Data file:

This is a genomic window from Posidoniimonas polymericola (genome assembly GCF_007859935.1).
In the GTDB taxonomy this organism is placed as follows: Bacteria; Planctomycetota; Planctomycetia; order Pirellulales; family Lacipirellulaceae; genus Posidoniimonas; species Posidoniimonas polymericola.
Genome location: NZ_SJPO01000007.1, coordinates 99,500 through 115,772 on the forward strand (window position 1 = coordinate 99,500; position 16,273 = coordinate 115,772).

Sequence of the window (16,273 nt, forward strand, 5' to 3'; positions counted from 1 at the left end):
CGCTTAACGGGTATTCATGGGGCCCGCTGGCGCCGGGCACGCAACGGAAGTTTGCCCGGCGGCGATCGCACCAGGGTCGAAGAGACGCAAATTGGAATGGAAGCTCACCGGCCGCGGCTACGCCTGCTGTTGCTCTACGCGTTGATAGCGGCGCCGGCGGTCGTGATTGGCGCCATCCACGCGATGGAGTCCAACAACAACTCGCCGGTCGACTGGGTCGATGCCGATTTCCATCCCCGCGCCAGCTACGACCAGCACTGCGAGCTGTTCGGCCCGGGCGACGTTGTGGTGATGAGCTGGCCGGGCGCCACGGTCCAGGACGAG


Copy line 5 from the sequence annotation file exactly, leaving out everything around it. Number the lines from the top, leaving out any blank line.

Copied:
CGCTTAACGGGTATTCATGGGGCCCGCTGGCGCCGGGCACGCAACGGAAGTTTGCCCGGCGGCGATCGCACCAGGGTCGAAGAGACGCAAATTGGAATGGAAGCTCACCGGCCGCGGCTACGCCTGCTGTTGCTCTACGCGTTGATAGCGGCGCCGGCGGTCGTGATTGGCGCCATCCACGCGATGGAGTCCAACAACAACTCGCCGGTCGACTGGGTCGATGCCGATTTCCATCCCCGCGCCAGCTACGACCAGCACTGCGAGCTGTTCGGCCCGGGCGACGTTGTGGTGATGAGCTGGCCGGGCGCCACGGTCCAGGACGAG